He said he hoped the children would grow in knowledge of their school’s patron and understanding of her message over their time at St Catherine’s.

He says that when the school was being built (it is now five years old), the intention always was to create a sacred space for the students, such as that created by the sculpture.

The school even boasts a first-class relic of the saint; a gift from the Dominican Sisters at Strathfield.

Mark Weichard and Anthony Russo of Orchard Design Studio in Melbourne created the artworks.

Mark says that he tried in the sculptures to “bridge the world of adult ideas with the life of children”.

“The message that’s in St Catherine and her life are really big ideas,” he said.

“Here is a constant reminder of those ideas because they are etched into stainless steel.

“As Fr Bob says, it is a sacred area, but it isn’t really complete until the children actually engage with that space and become part of the sacred and part of the message of St Catherine.

“In a very simple way it’s that physical contact between the children and the work itself which begins that process of them somehow taking on those ideas.

“As they get older they will come to understand those ideas more. But, for the moment, for the littlies especially, just the fact they are here, they can touch the materials, that’s enough, and the Church has always engaged people in that way when we gather.”

Anthony says that the image of St Catherine herself was the most difficult part of the sculpture to create.

“We had to try to come up with something that could be enjoyed by the children but also carried a much bigger message of what it means to be Church today, as well as a sense of leadership and how to be a female, where we are very much about that at the moment in contemporary culture.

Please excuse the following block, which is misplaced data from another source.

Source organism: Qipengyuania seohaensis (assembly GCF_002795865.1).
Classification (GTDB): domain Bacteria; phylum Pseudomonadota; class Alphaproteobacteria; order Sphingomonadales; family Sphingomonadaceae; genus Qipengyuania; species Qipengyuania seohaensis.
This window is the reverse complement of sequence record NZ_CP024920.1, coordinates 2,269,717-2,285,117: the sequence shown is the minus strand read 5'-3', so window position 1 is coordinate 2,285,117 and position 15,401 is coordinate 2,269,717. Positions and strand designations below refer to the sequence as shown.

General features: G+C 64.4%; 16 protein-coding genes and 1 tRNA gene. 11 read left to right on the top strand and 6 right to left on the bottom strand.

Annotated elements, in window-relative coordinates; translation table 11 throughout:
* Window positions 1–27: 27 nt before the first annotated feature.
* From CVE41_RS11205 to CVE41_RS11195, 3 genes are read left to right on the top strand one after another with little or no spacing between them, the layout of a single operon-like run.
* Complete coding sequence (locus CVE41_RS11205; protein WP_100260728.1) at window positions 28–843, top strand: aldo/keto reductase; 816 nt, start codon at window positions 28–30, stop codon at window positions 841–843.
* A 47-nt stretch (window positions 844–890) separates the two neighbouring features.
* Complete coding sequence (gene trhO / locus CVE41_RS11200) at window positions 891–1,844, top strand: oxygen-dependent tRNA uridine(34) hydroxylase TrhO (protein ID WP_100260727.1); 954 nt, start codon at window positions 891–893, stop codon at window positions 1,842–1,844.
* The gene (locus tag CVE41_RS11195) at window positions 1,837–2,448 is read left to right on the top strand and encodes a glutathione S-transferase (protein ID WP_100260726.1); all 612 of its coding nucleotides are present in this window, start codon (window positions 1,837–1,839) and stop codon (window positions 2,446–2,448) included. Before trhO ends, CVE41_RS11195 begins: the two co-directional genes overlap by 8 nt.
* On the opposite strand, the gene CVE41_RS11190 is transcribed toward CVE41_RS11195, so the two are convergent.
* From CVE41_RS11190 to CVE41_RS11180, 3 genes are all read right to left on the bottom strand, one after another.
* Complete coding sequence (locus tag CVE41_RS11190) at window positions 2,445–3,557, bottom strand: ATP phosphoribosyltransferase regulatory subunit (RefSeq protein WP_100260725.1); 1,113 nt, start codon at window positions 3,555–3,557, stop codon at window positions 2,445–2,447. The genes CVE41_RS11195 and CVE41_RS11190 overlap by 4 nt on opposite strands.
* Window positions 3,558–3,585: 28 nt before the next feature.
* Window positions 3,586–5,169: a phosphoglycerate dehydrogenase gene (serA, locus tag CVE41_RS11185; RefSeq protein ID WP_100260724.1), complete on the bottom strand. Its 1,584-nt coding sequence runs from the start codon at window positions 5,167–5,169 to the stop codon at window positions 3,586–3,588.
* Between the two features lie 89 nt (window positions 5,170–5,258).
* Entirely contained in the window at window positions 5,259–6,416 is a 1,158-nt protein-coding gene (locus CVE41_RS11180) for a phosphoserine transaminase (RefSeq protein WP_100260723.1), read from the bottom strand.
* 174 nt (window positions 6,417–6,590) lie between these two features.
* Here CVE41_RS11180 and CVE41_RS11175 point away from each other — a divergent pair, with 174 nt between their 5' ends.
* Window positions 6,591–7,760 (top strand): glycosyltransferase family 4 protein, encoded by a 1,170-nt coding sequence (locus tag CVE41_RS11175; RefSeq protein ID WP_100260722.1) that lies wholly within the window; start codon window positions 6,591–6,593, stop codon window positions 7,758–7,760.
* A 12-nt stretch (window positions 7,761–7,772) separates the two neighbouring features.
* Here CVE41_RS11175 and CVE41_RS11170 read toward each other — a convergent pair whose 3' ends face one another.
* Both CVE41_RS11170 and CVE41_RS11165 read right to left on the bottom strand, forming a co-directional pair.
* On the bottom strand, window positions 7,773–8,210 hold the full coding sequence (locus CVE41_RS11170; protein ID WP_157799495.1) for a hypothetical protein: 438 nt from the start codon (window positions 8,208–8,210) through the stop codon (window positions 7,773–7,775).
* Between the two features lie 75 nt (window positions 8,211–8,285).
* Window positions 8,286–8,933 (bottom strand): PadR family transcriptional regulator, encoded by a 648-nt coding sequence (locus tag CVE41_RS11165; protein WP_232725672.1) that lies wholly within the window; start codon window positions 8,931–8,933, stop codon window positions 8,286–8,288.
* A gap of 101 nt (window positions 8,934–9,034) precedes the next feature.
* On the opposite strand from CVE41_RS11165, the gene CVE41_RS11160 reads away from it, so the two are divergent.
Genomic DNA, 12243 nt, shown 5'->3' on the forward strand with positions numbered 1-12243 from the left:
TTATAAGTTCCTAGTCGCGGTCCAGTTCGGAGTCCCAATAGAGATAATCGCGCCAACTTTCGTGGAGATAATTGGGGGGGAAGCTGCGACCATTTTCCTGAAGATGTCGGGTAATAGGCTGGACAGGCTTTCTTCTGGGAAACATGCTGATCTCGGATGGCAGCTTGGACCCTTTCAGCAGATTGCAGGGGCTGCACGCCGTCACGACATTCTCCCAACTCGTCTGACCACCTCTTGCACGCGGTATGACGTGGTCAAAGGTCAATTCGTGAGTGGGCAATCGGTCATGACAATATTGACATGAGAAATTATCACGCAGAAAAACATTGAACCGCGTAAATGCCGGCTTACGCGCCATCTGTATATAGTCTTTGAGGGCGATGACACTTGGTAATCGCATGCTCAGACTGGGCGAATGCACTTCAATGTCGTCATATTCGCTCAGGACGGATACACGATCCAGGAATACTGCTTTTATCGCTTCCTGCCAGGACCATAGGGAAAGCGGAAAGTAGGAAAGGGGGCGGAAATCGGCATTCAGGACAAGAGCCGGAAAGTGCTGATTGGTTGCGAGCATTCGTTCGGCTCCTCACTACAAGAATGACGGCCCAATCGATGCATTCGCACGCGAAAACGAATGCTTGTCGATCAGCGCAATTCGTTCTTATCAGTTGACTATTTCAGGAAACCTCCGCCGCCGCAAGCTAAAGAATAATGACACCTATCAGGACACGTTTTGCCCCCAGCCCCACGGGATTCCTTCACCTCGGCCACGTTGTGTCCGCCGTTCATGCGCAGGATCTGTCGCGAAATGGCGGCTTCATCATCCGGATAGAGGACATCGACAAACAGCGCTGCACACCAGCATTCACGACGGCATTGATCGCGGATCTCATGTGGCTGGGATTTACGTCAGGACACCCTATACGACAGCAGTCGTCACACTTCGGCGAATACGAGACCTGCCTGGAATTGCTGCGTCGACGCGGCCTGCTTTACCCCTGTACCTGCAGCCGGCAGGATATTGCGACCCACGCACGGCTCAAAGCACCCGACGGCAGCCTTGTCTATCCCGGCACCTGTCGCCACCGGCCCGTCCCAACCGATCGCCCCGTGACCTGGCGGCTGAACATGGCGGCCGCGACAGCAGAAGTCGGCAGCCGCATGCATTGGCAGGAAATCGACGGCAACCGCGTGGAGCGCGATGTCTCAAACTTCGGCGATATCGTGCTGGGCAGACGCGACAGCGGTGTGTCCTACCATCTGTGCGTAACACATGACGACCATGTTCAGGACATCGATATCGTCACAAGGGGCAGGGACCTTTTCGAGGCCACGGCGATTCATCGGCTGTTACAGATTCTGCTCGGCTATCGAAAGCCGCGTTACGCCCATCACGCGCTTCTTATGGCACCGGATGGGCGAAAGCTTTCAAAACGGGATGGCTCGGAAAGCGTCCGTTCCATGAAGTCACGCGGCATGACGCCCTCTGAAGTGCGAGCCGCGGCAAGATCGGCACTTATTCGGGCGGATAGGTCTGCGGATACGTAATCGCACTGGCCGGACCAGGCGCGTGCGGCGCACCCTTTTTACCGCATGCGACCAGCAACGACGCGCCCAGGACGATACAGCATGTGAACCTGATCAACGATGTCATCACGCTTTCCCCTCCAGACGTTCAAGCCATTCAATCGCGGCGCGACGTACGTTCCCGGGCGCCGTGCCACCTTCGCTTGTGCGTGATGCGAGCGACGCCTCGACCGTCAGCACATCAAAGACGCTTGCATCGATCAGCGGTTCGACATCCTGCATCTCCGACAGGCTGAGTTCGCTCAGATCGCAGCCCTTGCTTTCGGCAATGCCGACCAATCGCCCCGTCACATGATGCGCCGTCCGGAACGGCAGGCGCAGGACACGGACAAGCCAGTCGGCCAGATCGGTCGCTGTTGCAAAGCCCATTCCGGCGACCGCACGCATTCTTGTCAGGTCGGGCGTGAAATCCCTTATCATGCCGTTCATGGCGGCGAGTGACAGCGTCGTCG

“She is a striking person, very strong, but there is also a sense of compassion there, a sense that ‘I’m acting in the service of something important’.”

Quotes were chosen that most clearly relate to the saint’s way of praying and her understanding of her faith.

Mark says: “Our culture is really confusing us at the moment because it is suggesting that we should all be after a lifestyle with no children and no families.

“I think we should be rejecting that as a poor answer, when all I see this morning as I look around the school is richness.

“It has nothing to do with the money that’s in the bank or the car you drive (but) connections with our children, Church, with our family - and the sculpture, I think, is trying to reinforce that in a very physical way that is forever because the materials in the sculpture will last forever.

“The creation of an environment of a sacred space is really important in today’s world. We seem to have neglected that at our peril.”

He says “the hand-carved sandstone stone is representing the ancient, the computer controlled etching of the stone is very contemporary, while the words are cast in bronze, which is very traditional.

“And the magic of the sculpture is that it is completed when the children play among it.”